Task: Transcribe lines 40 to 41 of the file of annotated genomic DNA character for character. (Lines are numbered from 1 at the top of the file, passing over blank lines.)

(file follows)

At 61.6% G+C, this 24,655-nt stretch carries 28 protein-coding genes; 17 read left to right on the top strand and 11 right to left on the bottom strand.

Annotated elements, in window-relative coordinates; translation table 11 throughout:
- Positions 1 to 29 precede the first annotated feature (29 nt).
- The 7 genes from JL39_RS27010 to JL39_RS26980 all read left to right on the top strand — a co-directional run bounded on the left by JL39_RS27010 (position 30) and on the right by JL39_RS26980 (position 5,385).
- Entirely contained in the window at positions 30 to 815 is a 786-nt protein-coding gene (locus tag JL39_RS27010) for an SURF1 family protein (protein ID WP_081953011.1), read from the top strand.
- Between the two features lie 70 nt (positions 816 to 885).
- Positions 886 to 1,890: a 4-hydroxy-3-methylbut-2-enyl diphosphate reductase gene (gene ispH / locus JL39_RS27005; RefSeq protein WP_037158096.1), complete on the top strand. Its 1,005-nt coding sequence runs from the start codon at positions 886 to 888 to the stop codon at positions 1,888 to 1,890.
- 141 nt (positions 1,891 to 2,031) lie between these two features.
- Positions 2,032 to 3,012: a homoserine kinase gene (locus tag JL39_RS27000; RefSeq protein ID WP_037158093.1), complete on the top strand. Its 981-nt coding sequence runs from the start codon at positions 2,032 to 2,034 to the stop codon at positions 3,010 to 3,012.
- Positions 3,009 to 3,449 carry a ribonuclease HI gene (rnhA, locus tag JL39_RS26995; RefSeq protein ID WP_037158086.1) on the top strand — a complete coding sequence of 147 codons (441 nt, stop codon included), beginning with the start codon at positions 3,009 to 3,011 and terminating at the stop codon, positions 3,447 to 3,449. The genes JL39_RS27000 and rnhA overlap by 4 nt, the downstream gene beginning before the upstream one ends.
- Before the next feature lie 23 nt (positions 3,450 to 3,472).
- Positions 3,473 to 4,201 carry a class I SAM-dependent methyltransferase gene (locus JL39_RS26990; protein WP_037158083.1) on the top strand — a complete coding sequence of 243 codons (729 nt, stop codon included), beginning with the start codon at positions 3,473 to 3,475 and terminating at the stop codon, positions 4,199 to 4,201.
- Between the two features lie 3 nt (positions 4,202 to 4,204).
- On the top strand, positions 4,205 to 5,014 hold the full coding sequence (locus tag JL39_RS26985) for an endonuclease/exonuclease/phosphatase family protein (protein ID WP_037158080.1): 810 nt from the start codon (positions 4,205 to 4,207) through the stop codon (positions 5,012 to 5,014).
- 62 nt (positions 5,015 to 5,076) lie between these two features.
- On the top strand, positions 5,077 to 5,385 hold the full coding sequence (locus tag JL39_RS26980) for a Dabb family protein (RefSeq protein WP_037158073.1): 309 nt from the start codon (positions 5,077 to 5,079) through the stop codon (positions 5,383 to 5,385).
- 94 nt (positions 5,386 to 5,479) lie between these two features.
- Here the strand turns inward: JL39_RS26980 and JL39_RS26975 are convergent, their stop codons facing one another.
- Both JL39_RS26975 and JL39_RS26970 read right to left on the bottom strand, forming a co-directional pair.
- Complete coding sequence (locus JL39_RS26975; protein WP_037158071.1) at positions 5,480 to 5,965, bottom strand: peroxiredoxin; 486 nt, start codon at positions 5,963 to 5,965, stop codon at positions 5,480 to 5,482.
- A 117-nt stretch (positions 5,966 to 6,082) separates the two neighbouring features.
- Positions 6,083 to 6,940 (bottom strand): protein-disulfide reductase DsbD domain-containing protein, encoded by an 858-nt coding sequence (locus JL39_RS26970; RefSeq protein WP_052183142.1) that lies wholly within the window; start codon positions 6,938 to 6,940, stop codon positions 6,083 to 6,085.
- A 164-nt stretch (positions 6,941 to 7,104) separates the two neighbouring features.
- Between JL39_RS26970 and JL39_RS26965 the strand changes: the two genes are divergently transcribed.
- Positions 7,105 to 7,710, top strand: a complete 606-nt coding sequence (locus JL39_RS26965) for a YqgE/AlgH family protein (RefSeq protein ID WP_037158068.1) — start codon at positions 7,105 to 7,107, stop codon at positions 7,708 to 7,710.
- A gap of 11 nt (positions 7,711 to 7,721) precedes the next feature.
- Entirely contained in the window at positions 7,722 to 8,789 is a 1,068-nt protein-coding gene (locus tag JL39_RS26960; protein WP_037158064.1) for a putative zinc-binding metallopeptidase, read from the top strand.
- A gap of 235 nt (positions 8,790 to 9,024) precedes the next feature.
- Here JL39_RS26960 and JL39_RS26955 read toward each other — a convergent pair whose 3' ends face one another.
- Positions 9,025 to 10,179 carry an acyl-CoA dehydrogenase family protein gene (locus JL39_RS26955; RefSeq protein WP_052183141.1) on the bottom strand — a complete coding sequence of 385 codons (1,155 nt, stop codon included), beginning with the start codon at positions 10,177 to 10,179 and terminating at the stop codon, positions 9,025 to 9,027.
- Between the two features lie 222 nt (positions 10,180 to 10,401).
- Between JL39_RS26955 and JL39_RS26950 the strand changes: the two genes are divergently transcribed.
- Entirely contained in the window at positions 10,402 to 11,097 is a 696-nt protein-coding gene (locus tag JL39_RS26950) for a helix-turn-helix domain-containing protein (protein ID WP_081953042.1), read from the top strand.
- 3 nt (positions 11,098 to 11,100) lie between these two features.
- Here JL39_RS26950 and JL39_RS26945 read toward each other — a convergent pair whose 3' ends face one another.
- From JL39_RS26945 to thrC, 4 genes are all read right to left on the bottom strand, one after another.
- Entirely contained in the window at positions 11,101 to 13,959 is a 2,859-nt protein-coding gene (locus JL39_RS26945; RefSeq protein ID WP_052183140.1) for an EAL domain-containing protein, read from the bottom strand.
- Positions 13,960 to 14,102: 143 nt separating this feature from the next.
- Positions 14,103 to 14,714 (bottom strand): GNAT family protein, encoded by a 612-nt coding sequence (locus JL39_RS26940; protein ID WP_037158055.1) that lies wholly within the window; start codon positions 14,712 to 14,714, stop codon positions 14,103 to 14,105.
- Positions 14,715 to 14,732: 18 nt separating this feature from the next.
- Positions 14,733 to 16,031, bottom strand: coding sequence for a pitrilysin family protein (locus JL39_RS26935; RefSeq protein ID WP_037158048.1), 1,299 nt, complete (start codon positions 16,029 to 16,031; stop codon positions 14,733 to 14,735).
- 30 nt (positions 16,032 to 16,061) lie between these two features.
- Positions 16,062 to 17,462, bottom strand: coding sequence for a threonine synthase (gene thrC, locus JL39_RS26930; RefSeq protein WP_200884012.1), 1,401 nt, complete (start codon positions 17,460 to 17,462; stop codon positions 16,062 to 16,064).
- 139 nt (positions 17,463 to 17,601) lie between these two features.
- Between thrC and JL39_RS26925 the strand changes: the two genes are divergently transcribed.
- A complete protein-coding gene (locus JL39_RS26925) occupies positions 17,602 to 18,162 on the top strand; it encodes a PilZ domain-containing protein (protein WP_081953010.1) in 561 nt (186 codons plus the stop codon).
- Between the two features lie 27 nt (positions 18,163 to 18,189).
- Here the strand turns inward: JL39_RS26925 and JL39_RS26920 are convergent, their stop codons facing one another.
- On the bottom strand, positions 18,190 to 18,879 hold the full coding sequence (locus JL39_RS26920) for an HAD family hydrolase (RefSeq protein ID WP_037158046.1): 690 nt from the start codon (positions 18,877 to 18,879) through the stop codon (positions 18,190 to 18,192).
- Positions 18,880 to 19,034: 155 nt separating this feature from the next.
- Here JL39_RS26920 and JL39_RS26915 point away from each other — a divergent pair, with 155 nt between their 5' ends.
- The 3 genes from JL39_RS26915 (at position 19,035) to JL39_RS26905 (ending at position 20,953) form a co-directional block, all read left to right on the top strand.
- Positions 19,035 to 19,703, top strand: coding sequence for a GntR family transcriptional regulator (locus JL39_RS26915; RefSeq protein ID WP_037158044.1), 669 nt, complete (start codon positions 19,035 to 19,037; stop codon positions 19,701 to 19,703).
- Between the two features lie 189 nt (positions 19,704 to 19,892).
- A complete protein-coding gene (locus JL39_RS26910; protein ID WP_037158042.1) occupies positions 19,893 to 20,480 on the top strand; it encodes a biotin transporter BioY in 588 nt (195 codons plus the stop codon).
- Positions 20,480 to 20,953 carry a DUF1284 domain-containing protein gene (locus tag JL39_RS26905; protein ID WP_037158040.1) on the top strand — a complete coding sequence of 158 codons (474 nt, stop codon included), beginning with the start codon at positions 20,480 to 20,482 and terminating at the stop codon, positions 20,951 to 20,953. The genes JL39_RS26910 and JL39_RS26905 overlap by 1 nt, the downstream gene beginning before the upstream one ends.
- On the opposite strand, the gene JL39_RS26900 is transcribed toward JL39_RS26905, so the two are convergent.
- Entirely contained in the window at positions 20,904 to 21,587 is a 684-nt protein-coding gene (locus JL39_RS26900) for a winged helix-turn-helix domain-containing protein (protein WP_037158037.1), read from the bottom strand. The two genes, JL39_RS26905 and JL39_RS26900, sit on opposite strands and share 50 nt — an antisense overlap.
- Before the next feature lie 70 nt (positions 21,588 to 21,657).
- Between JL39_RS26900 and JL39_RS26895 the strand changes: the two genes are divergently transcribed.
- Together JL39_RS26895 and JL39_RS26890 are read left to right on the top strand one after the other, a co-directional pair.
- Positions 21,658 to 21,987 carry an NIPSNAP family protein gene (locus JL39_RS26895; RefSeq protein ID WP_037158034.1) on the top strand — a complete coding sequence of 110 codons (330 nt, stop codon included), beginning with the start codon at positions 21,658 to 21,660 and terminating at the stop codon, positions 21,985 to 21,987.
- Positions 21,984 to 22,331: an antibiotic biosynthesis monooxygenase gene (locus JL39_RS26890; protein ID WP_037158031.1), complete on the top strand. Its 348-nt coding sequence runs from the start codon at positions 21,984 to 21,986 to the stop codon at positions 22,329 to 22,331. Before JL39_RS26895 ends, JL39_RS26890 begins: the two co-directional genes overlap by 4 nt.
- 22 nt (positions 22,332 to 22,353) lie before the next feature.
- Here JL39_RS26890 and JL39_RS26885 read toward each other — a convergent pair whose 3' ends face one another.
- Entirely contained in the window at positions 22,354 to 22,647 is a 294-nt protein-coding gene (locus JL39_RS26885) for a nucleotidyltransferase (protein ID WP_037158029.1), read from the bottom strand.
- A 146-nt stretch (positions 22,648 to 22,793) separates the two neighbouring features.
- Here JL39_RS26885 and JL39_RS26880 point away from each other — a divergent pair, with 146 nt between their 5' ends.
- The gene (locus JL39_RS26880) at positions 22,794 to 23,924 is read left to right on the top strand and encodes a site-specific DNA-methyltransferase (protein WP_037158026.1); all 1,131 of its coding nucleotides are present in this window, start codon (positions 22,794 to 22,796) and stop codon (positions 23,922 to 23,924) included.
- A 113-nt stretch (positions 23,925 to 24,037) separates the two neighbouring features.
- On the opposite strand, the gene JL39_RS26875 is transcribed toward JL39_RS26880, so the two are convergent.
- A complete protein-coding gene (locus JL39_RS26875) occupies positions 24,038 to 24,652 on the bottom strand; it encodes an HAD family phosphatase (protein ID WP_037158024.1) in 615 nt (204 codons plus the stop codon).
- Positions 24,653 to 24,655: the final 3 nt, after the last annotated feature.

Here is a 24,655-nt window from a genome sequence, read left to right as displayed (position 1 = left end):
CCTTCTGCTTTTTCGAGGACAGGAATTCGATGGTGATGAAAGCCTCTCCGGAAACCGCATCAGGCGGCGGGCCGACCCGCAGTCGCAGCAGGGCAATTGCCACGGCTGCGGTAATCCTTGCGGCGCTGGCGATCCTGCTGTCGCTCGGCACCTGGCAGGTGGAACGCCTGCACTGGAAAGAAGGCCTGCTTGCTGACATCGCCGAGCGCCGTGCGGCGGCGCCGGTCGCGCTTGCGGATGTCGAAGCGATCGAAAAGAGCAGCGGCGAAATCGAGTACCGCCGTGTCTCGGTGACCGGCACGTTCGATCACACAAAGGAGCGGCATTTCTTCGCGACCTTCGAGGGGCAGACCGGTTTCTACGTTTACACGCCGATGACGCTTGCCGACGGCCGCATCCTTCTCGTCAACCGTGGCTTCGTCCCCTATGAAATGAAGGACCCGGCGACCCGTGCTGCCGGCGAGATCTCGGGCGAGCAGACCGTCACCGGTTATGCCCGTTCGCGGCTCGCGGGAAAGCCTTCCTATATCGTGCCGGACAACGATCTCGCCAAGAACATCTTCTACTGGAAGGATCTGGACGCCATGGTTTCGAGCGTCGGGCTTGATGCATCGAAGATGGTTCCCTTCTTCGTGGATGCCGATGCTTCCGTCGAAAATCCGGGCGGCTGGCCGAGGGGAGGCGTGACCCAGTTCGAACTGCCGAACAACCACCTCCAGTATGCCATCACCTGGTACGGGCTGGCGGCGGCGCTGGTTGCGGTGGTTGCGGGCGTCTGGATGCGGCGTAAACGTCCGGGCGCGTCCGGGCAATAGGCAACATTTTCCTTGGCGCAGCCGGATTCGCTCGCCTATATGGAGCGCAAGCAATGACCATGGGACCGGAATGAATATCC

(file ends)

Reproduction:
- Positions 14,715 to 14,732: 18 nt separating this feature from the next.
- Positions 14,733 to 16,031, bottom strand: coding sequence for a pitrilysin family protein (locus JL39_RS26935; RefSeq protein ID WP_037158048.1), 1,299 nt, complete (start codon positions 16,029 to 16,031; stop codon positions 14,733 to 14,735).